I don't have former experience or education on finance, but I want to find a job in finance so I can gain more knowledge about it to help secure the future financially. I have a strong background in science, so I think I'm competent on math, programming, and researching. Questions like Where to start with personal finance? or Ongoing things to do and read to improve knowledge of finance? are useful, but I'm looking for a job as well.

Related: Does working in finance firms improve a person's finance knowledge?

  • Learn from books, online resources etc. find internship maybe. – Stupid_Intern Mar 16 '19 at 4:27
  • I think for only personal finance it's enough to know work&save&index fund. If you are looking at quant. finance job it's a whole different story and will require a lot more. – user67084 Mar 16 '19 at 5:06
  • See if you are interested in things in quant.stackexchange.com – user67084 Mar 16 '19 at 5:12
  • 1
    Take a look at list of types of finance jobs here. investopedia.com/articles/financial-careers/08/… – user67084 Mar 16 '19 at 5:50
  • 1
    I'm voting to close this question as off-topic because this site is focused on personal finance, not careers in the financial industry. – Ben Voigt Mar 17 '19 at 0:21

I don't know whether these types of training programs still exist, but in the past investment banks would have extensive training programs that rotated trainees through different departments. This would give extensive experience in the issuance and creation of debt and equity securities. I've heard of some banks, Chase in a particular case I think that did a similar rotation through different departments, but more on the retail side with banking, investments, and loans.

You could also take a job as a financial advisor trainee. You'd study for at least the securities license exams, and depending on the firm you chose, also possibly insurance licensing exams. The exams are fairly poorly written and the study materials sometimes more so. They do not reflect reality very closely. But you would still get a greater background in finance than without studying for and passing them. Your on the job training, depending on the firm, would likely be the most valuable part of learning finance.

All that said you definitely do not need to get a job in finance to learn finance extensively. There are plenty of options from self study, college courses, seminars, community education classes, and possibly free MOOCs where you can learn finance to almost any level of depth you like.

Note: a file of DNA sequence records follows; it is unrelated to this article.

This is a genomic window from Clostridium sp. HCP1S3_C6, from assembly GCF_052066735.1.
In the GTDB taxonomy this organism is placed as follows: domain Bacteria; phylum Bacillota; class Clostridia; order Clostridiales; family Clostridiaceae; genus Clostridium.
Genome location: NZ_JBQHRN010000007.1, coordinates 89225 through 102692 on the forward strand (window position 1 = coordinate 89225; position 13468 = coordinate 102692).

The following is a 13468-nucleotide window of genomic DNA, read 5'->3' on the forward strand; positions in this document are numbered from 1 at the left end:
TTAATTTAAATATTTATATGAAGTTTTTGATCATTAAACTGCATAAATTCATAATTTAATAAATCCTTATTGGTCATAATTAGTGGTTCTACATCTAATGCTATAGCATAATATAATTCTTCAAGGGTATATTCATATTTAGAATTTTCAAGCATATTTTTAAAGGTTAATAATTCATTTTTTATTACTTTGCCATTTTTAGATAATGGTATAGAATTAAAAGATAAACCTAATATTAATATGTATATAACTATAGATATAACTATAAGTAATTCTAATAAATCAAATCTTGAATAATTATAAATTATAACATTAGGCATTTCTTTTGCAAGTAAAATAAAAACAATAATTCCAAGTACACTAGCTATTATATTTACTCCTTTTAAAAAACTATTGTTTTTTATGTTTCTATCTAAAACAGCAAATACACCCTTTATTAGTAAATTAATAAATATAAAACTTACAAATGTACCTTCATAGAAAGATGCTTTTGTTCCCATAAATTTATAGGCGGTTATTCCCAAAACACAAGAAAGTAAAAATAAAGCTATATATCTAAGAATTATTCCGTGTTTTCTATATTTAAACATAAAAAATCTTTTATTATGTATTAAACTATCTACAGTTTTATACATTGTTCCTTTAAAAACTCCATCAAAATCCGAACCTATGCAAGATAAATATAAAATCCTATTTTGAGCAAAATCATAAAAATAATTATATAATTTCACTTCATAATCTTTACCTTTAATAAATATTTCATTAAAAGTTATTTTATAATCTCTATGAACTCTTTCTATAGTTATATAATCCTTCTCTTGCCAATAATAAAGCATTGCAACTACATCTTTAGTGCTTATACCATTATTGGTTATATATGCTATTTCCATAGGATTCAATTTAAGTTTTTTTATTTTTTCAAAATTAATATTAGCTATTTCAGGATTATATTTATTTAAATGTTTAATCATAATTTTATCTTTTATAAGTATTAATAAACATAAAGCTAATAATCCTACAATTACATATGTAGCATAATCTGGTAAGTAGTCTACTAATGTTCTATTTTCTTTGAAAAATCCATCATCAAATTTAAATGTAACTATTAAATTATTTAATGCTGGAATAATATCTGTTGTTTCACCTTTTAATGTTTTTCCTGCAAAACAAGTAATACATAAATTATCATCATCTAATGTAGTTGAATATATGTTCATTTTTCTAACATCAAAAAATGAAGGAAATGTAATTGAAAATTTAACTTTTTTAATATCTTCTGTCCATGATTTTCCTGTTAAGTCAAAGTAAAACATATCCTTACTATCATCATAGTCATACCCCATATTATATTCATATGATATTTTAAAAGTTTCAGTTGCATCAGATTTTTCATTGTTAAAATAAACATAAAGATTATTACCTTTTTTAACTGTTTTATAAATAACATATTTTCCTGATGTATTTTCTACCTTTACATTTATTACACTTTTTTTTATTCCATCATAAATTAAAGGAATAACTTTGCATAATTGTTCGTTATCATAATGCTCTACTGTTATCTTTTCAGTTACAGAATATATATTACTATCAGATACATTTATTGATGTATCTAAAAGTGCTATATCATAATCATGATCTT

IMO getting a finance related job to improve personal finance is an overkill. It's like saying you want to be an English professor to speak more fluent English in daily life.

At personal finance level, I think you will be fine by just following the common sense principles (don't overspend, save emergency fund, diversified your investment, pay off high interest debt, etc.).

If what you are interested in is a finance career, with strong background in math, programming and researching, but no finance related degree, then IMO the position you want to search for is quantitative researcher or trader. Many firms don't really require a graduate degree or finance related degree to apply for the job. However you will have to demonstrate you really have the skill you claim to have (by doing near perfect on math or coding test if you receive one) in the interview process in order to have a chance.

  • well actually I want to know more than common sense principles. I want to know about other activities like investment, banking, insurance, fund, stock, tax, etc. Do you know what job would suit me? Also, in this comment they say that it's possible to only have a bachelor in physics, as long as my soft skills are good. What do you think? – Ooker Mar 16 '19 at 10:17
  • That's a really wide range of topics (investment, banking, insurance, fund, stock, tax), each one has a few professions correspond to it...... – user67084 Mar 17 '19 at 4:16

If you are good at math, you can always apply for quantitative analyst positions in the banks/funds (these are typically fresh grad from physics/math/engineering who have zero experience in finance). If you are good at programming, there are a lot of financial technology companies now days (this is the easier route). Just prepare the same way as you would prepare for interviews at any software engineering role at a tech company.

  • is there any position that doesn't require a master or PhD? I only have a bachelor degree on physics – Ooker Mar 16 '19 at 5:18

Not the answer you're looking for? Browse other questions tagged or ask your own question.